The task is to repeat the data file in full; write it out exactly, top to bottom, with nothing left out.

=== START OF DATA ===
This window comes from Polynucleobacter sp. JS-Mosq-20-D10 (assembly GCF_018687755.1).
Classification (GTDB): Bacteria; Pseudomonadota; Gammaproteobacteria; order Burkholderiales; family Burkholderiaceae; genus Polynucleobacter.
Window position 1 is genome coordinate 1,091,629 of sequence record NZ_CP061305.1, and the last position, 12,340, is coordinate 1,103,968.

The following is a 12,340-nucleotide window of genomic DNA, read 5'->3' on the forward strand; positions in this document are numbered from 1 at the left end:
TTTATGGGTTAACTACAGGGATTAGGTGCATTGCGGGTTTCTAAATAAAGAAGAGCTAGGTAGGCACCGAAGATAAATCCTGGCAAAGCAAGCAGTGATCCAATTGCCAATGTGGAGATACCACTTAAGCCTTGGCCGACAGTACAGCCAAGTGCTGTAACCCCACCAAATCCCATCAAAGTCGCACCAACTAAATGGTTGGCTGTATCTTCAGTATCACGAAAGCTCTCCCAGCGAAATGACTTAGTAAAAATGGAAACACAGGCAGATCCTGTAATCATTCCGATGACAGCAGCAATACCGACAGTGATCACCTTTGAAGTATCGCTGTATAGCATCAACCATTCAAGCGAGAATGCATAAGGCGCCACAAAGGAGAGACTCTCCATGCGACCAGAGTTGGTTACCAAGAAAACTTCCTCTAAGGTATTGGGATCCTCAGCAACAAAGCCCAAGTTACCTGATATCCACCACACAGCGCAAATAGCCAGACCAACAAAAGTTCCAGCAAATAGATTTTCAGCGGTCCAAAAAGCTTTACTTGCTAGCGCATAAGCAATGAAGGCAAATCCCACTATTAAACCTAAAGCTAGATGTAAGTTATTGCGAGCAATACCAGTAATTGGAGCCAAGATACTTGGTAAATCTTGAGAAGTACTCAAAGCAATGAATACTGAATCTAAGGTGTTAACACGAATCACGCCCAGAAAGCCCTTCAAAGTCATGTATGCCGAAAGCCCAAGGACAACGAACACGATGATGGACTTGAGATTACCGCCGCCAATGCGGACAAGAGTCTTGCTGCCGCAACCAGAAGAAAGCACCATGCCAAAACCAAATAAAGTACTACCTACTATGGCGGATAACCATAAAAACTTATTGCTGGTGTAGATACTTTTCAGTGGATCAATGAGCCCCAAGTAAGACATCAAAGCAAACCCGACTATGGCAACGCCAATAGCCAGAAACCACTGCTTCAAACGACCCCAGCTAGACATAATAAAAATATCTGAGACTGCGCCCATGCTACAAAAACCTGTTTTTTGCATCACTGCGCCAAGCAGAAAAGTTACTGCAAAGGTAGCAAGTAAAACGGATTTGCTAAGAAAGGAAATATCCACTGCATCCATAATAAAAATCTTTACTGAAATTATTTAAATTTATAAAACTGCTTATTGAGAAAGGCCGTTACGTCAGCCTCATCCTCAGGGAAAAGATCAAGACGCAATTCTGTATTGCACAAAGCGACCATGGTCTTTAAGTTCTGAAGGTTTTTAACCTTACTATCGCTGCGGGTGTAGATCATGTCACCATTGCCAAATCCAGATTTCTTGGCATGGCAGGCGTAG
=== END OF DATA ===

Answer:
This window comes from Polynucleobacter sp. JS-Mosq-20-D10 (assembly GCF_018687755.1).
Classification (GTDB): Bacteria; Pseudomonadota; Gammaproteobacteria; order Burkholderiales; family Burkholderiaceae; genus Polynucleobacter.
Window position 1 is genome coordinate 1,091,629 of sequence record NZ_CP061305.1, and the last position, 12,340, is coordinate 1,103,968.

The following is a 12,340-nucleotide window of genomic DNA, read 5'->3' on the forward strand; positions in this document are numbered from 1 at the left end:
TTTATGGGTTAACTACAGGGATTAGGTGCATTGCGGGTTTCTAAATAAAGAAGAGCTAGGTAGGCACCGAAGATAAATCCTGGCAAAGCAAGCAGTGATCCAATTGCCAATGTGGAGATACCACTTAAGCCTTGGCCGACAGTACAGCCAAGTGCTGTAACCCCACCAAATCCCATCAAAGTCGCACCAACTAAATGGTTGGCTGTATCTTCAGTATCACGAAAGCTCTCCCAGCGAAATGACTTAGTAAAAATGGAAACACAGGCAGATCCTGTAATCATTCCGATGACAGCAGCAATACCGACAGTGATCACCTTTGAAGTATCGCTGTATAGCATCAACCATTCAAGCGAGAATGCATAAGGCGCCACAAAGGAGAGACTCTCCATGCGACCAGAGTTGGTTACCAAGAAAACTTCCTCTAAGGTATTGGGATCCTCAGCAACAAAGCCCAAGTTACCTGATATCCACCACACAGCGCAAATAGCCAGACCAACAAAAGTTCCAGCAAATAGATTTTCAGCGGTCCAAAAAGCTTTACTTGCTAGCGCATAAGCAATGAAGGCAAATCCCACTATTAAACCTAAAGCTAGATGTAAGTTATTGCGAGCAATACCAGTAATTGGAGCCAAGATACTTGGTAAATCTTGAGAAGTACTCAAAGCAATGAATACTGAATCTAAGGTGTTAACACGAATCACGCCCAGAAAGCCCTTCAAAGTCATGTATGCCGAAAGCCCAAGGACAACGAACACGATGATGGACTTGAGATTACCGCCGCCAATGCGGACAAGAGTCTTGCTGCCGCAACCAGAAGAAAGCACCATGCCAAAACCAAATAAAGTACTACCTACTATGGCGGATAACCATAAAAACTTATTGCTGGTGTAGATACTTTTCAGTGGATCAATGAGCCCCAAGTAAGACATCAAAGCAAACCCGACTATGGCAACGCCAATAGCCAGAAACCACTGCTTCAAACGACCCCAGCTAGACATAATAAAAATATCTGAGACTGCGCCCATGCTACAAAAACCTGTTTTTTGCATCACTGCGCCAAGCAGAAAAGTTACTGCAAAGGTAGCAAGTAAAACGGATTTGCTAAGAAAGGAAATATCCACTGCATCCATAATAAAAATCTTTACTGAAATTATTTAAATTTATAAAACTGCTTATTGAGAAAGGCCGTTACGTCAGCCTCATCCTCAGGGAAAAGATCAAGACGCAATTCTGTATTGCACAAAGCGACCATGGTCTTTAAGTTCTGAAGGTTTTTAACCTTACTATCGCTGCGGGTGTAGATCATGTCACCATTGCCAAATCCAGATTTCTTGGCATGGCAGGCGTAG